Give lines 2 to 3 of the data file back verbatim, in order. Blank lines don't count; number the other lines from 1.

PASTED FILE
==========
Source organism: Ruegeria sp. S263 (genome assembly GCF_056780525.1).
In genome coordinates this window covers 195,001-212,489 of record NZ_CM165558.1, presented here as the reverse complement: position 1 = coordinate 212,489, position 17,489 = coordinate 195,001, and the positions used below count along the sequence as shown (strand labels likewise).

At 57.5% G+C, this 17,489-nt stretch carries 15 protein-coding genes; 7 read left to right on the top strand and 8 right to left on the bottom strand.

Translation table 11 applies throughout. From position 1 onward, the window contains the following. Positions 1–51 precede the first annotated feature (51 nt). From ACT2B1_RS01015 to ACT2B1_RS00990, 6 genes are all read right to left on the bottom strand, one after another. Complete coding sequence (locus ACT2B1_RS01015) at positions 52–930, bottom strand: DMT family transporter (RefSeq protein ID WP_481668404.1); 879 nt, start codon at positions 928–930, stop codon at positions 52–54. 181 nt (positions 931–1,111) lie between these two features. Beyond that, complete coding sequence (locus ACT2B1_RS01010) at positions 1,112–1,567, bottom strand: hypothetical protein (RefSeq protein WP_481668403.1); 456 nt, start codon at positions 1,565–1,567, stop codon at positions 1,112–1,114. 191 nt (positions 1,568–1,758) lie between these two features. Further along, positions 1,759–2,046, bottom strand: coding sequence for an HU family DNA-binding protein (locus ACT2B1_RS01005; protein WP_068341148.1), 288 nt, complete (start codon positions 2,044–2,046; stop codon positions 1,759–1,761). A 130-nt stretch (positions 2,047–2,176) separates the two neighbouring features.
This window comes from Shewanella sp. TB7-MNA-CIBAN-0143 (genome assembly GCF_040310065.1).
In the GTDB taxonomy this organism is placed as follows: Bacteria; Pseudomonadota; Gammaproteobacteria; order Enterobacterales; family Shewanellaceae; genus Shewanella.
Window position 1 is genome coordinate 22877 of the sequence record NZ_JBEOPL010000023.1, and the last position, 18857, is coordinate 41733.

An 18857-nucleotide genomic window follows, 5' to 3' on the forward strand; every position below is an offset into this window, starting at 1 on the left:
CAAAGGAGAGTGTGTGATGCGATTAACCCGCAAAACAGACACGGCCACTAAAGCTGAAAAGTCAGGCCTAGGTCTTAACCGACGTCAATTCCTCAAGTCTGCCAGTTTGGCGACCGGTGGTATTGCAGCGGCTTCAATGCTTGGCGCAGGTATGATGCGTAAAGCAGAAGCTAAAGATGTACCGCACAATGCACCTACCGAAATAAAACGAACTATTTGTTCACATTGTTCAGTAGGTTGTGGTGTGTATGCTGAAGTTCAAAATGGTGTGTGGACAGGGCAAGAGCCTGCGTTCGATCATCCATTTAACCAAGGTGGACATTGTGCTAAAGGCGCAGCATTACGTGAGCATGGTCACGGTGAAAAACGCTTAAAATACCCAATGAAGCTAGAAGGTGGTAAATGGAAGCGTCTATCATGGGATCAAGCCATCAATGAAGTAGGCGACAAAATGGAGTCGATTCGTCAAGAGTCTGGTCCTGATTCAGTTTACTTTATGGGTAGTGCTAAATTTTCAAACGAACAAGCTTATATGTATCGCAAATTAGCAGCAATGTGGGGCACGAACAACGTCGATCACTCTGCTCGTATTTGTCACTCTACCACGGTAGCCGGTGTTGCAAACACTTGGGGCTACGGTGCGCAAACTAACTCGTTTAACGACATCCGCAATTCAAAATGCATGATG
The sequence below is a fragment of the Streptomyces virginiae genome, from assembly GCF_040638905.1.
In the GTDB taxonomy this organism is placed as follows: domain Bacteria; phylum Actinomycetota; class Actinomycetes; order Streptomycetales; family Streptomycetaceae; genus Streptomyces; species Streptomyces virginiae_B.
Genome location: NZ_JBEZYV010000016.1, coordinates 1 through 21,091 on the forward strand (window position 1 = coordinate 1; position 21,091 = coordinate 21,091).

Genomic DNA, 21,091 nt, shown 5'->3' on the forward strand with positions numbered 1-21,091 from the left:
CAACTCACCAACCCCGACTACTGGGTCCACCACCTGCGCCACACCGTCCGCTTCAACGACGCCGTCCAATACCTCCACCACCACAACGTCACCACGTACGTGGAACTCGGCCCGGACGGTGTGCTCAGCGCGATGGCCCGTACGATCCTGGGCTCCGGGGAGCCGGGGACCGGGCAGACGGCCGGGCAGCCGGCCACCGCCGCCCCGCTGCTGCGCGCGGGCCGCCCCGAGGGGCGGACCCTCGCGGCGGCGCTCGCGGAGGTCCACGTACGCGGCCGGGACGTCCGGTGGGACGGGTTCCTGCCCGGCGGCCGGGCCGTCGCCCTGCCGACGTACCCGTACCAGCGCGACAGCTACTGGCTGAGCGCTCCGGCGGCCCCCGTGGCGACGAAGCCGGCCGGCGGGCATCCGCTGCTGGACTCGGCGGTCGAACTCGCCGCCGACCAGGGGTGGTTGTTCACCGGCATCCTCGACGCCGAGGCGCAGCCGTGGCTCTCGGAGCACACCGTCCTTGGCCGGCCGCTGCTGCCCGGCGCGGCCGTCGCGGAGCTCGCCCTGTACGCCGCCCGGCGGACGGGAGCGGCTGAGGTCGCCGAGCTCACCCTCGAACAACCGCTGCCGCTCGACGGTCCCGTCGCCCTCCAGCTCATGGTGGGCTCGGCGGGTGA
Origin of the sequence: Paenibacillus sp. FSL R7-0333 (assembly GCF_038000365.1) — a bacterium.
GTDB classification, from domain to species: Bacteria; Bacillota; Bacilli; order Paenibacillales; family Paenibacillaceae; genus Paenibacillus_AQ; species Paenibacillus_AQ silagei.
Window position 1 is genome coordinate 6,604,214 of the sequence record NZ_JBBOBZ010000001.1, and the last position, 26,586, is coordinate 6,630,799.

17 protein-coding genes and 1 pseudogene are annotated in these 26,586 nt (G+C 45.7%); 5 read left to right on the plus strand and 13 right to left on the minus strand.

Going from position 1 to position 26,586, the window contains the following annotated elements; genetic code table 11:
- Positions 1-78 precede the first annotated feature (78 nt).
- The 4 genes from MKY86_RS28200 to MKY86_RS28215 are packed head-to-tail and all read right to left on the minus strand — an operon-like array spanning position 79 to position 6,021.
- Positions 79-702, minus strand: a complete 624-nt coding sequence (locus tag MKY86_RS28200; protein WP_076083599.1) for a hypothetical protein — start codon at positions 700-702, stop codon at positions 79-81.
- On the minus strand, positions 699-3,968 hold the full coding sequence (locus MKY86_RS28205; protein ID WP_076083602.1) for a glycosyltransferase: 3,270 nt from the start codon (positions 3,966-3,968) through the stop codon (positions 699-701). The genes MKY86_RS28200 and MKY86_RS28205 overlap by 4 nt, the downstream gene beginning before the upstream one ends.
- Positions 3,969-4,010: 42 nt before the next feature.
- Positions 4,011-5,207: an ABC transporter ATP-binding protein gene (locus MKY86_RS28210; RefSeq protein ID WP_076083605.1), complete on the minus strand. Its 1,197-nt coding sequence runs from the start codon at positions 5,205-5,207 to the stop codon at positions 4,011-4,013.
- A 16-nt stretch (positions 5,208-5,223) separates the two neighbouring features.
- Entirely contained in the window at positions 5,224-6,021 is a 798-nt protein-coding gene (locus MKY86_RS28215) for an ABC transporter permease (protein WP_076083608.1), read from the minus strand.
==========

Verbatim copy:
In genome coordinates this window covers 195,001-212,489 of record NZ_CM165558.1, presented here as the reverse complement: position 1 = coordinate 212,489, position 17,489 = coordinate 195,001, and the positions used below count along the sequence as shown (strand labels likewise).

At 57.5% G+C, this 17,489-nt stretch carries 15 protein-coding genes; 7 read left to right on the top strand and 8 right to left on the bottom strand.